Interesting Facts

  • bedFeng Shui

    The Canna is not used in Feng Shui practice.

  • aquariusZodiac Sign Compitability

    The Canna is not used in astrology practice.

  • spiralPlant Symbolism

    • Fertility - Cannas are often associated with fertility due to their lush and abundant foliage, reflecting a sense of growth and procreation.
    • Change or Transition - The Canna plant goes through a life cycle of blooming, wilting, and reblooming, symbolizing the ever-changing nature of life and the ability to thrive through change.
    • Creativity - With their vibrant and often multi-colored flowers, Cannas are thought to represent creativity and artistic flare.
    • Confidence - Their bold presence and stature in a garden lead them to be associated with confidence and proud standing.
    • Tropical or Exotic Allure - Originating from tropical regions, Cannas convey the beauty and mystery of exotic places, often symbolizing adventure and exploration.

Every 2-3 days
2500 - 10000 Lux
Every year
Spring-Early Summer
Not needed
  • water dropWater

    The Canna Lily needs consistent moisture, so water it when the top inch of soil feels dry, usually once every few days during active growth in the warmer months. In hotter weather, you might need to water it every other day, making sure to soak the soil thoroughly. During the growing season, a Canna Lily may require up to 1 to 2 gallons of water weekly, depending on climate conditions. Decrease watering in the cooler months when plant growth slows down, but don't let the soil completely dry out.

  • sunLight

    The Canna Lily thrives best in full sun, where it can get at least 6 to 8 hours of direct sunlight daily. It can also tolerate partial shade, but its flowering might be reduced. The ideal spot for a Canna Lily is in a location where it can receive unfiltered sunlight during the morning and partial shade during the hottest part of the afternoon.

  • thermometerTemperature

    Canna Lilies prefer warm temperatures and are hardy in a range from 60°F to 90°F, growing optimally in this range. They can tolerate brief periods outside of this range but will not survive freezing temperatures. To ensure good growth, keep them in temperatures above 70°F and protect them from frost by bringing indoors or covering during unexpected cold snaps.

  • scissorsPruning

    Pruning Canna Lilies involves removing any brown or spent leaves and flowers to encourage new growth and improve the plant's appearance. Prune as needed throughout the growing season. The best time for major pruning is in the late winter or early spring before new growth begins, removing old foliage to make room for fresh shoots.

  • broomCleaning

    As needed

  • bambooSoil

    Canna lilies, including Canna 'Yara', thrive in a rich, well-draining soil mix with a pH between 6.0 and 6.5. A mixture of garden soil, compost, peat, and perlite or sand will provide the necessary nutrients and drainage. Incorporate organic matter to increase fertility.

  • plantRepotting

    Canna lilies should be repotted every 2 to 3 years or when they outgrow their current container. It's best to repot in the spring just before the growing season begins to minimize stress on the plant.

  • water dropsHumidity & Misting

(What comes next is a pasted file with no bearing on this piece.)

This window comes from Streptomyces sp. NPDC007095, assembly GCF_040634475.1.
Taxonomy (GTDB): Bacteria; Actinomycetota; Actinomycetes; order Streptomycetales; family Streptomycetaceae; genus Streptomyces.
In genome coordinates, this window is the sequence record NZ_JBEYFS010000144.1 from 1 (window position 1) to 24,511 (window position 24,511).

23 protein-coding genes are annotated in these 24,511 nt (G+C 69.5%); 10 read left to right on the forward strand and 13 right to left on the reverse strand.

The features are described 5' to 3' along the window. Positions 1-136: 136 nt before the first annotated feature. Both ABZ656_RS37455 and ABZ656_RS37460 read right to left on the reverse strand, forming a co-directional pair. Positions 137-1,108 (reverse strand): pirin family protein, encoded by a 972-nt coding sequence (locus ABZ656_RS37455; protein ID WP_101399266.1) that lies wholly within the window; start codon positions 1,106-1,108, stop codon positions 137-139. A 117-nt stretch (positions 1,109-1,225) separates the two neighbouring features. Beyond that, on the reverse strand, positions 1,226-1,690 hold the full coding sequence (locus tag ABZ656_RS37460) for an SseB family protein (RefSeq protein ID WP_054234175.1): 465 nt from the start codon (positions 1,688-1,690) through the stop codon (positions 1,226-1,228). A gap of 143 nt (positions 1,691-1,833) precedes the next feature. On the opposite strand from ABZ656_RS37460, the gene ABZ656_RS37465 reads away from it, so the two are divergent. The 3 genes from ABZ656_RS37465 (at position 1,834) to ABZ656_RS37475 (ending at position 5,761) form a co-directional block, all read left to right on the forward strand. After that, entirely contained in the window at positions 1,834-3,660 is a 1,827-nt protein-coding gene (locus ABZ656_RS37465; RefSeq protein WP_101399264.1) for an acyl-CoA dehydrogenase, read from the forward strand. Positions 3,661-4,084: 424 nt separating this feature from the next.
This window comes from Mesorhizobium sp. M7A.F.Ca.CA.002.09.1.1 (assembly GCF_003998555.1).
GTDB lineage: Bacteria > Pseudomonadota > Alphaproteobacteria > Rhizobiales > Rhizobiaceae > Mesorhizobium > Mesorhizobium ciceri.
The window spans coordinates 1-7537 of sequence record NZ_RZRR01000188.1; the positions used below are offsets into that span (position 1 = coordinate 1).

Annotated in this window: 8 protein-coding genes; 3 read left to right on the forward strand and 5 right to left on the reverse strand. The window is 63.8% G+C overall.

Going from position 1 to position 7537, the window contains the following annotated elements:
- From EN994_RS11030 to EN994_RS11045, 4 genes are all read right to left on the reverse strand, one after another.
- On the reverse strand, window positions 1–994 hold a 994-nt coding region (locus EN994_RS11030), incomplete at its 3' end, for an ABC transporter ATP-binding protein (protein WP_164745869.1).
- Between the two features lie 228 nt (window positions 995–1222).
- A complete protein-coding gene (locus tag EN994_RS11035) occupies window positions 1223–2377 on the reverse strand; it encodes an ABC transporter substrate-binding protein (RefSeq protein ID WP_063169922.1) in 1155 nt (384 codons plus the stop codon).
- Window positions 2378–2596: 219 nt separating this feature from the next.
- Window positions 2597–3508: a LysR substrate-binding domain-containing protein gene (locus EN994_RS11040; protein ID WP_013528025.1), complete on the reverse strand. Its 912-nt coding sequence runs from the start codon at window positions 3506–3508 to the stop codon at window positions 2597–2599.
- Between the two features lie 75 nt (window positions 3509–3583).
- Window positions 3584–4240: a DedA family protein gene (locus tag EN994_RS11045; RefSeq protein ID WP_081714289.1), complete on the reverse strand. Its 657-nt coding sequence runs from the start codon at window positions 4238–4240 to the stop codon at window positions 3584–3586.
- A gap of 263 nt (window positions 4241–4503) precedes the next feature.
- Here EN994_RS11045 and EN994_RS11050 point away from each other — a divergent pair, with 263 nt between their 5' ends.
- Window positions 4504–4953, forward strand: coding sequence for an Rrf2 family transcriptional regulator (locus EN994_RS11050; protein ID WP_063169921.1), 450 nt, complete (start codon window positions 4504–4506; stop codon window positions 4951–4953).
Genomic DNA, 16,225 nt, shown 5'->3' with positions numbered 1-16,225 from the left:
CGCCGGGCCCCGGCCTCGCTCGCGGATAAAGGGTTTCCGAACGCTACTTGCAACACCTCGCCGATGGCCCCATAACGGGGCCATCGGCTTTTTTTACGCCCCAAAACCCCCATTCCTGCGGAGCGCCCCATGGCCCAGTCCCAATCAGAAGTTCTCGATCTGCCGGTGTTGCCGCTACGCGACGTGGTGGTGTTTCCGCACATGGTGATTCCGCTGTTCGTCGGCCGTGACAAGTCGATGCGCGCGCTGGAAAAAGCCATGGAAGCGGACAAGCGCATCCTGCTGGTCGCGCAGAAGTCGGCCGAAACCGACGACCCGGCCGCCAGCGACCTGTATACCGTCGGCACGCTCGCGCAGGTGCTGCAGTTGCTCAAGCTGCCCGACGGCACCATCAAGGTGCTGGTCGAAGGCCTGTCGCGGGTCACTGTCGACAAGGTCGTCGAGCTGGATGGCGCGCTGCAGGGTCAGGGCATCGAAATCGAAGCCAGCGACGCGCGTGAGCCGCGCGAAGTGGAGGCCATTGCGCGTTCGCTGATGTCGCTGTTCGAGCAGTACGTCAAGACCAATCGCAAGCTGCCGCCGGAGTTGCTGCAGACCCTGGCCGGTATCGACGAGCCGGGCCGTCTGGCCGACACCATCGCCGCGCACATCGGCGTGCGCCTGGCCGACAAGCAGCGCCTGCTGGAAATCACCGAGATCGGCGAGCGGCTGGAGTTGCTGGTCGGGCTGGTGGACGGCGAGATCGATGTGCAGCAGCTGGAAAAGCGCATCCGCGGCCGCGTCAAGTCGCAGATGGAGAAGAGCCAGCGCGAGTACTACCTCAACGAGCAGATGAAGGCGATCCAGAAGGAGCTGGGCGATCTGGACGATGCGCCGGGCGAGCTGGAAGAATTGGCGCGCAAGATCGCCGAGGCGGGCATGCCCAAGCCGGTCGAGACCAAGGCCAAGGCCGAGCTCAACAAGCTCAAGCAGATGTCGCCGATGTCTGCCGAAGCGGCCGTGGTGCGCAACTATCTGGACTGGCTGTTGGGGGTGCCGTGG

Canna lilies are tolerant of a wide range of humidity levels but do best with moderate to high humidity. They can thrive in typical outdoor humidity but might benefit from occasional misting if grown indoors in dry environments.

  • pinSuitable locations

    • Indoor

      Place in bright, indirect light and keep soil moist.

    • Outdoor

      Full sun, moist soil, protect from strong winds.

    • Hardiness zone

      7-11 USDA

  • circleLife cycle

    The Canna 'Yara', commonly known as Canna Lily, starts its life cycle as a rhizome, which is a type of underground stem that can produce the roots and shoots necessary for a new plant. When conditions are right, typically in spring, the rhizome will develop green shoots that emerge from the soil and grow into mature stems. As the plant grows, it forms large, broad leaves and eventually blooms with vibrant flowers during the warmer months, attracting pollinators such as bees and hummingbirds. After the flowering stage, the Canna Lily may produce seeds, but propagation is usually more successful through division of the rhizomes. As temperatures cool and daylight shortens in autumn, the plant begins to die back, with the foliage turning brown and withering away. The rhizomes remain dormant underground during the winter until the next growing season begins, completing the cycle.

  • sproutPropogation

    • Propogation time

      Spring-Early Summer

    • Canna 'Yara', commonly known as the Canna Lily, is most effectively propagated by dividing its rhizomes. The best time for this process is in the spring when new growth begins, usually after the last frost when soil temperatures have begun to warm up. To propagate, dig up the rhizomes carefully to minimize damage. Identify the sections of the rhizome that have at least one eye, which is a growth point from which new shoots will develop. Using a sharp knife, divide the rhizome into sections, ensuring each piece is about 3 to 5 inches (approximately 7.6 to 12.7 centimeters) in length and has at least one eye. After dividing, replant the rhizome pieces promptly, setting them with the eyes facing upwards, about 1 to 2 inches (2.5 to 5 centimeters) deep in well-draining soil with ample sunlight. Water the newly planted rhizomes generously to establish them and wait for the sprouts to emerge, signaling successful propagation.